Summary

(Masterpieces of American Literature)

The Useless Servants draws on Rolando Hinojosa’s experiences during his military service in the Korean War, which also provided much of the substance for Korean Love Songs from Klail City Death Trip, one of his most celebrated works to date. His protagonist, Rafe Buenrostro, whom readers will know from Dear Rafe and other earlier works, reveals the brutality and inhumanity of war through the fragmented journal entries that constitute much of this novel.

Rafe not only faces the normal dangers associated with serving in the military in combat zones but also is forced daily to cope with being part of a racially segregated unit and with the reality that, to many of those who are making decisions that will have a drastic impact on the lives of those serving under them, these segregated soldiers are mere “cannon fodder,” troops whose lives are not as valuable as the lives of those in units comprising largely white Americans. As the war continues, however, Rafe and his segregated buddies eventually are fighting beside their white counterparts.

Rafe witnesses the senseless slaying of thousands of Korean civilians, in violation of the Geneva Conventions, which on the battlefield appear to be ignored at will. He writes of Marines who die needlessly because they are issued outdated survey maps and, following them, walk into ambushes. His comments on the use of napalm and fragmentation bombs give stark forebodings of what lies ahead in the war with Vietnam.

Hinojosa drew the title of this novel from Luke 17:10 in the Bible: “Well, will we then be like the useless servants who did nothing more than that which was commanded of us?” The irony of this choice is inescapable. Hinojosa considers the reasons that larger percentages of members of minority groups volunteer for the military than their white counterparts and the reasons that they do what is commanded of them: a desire to escape from racial discrimination where they live, lack of opportunity, inadequate education, unemployment, a sense if hopelessness about the future. These young African Americans and Hispanics become the useless servants to which Hinojosa refers because their voices are drowned out by the voices of the reigning social hierarchy.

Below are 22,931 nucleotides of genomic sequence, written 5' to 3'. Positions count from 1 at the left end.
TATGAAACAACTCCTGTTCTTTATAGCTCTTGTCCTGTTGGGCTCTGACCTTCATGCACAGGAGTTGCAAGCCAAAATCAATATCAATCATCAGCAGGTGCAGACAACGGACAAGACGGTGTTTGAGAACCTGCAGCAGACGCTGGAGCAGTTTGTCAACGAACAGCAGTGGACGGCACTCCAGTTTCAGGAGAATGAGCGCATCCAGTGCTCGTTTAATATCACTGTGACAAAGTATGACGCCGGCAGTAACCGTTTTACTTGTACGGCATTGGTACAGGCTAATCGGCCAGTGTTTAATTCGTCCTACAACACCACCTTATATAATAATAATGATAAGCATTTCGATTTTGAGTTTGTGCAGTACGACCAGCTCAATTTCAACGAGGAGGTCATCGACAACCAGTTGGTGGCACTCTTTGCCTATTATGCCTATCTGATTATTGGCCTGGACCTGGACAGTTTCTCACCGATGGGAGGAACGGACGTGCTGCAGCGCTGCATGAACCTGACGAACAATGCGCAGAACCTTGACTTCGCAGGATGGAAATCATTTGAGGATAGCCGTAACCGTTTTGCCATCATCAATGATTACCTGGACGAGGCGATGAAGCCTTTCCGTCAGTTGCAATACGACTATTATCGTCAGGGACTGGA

Bibliography

(Masterpieces of American Literature)

Calderón, Héctor. “On the Uses of Chronicle, Biography, and Sketches in Rolando Hinojosa’s Generaciones y semblanzas.” In The Rolando Hinojosa Reader: Essays Historical and Critical, edited by José David Saldívar. Houston: Arte Público Press, 1985.

Hinojosa, Rolando. “Our Southwest: An Interview with Rolando Hinojosa.” Interview by José David Saldívar. In The Rolando Hinojosa Reader: Essays Critical and Historical, edited by Saldívar. Houston: Arte Público Press, 1985.

Lee, Joyce Glover. Rolando Hinojosa and the American Dream. Denton: University of North Texas Press, 1999.

Saldívar, José David. “Rolando Hinojosa’s Klail City Death Trip: A Critical Introduction.” In The Rolando Hinojosa Reader: Essays Historical and Critical, edited by Saldívar. Houston: Arte Público Press, 1985.

Saldívar, Ramón. “Korean Love Songs: A Border Ballad and Its Heroes.” In The Rolando Hinojosa Reader: Essays Historical and Critical, edited by José David Saldívar. Houston: Arte Público Press, 1985.

Zilles, Klaus. Rolando Hinojosa: Reader’s Guide. Albuquerque: University of New Mexico Press, 2001.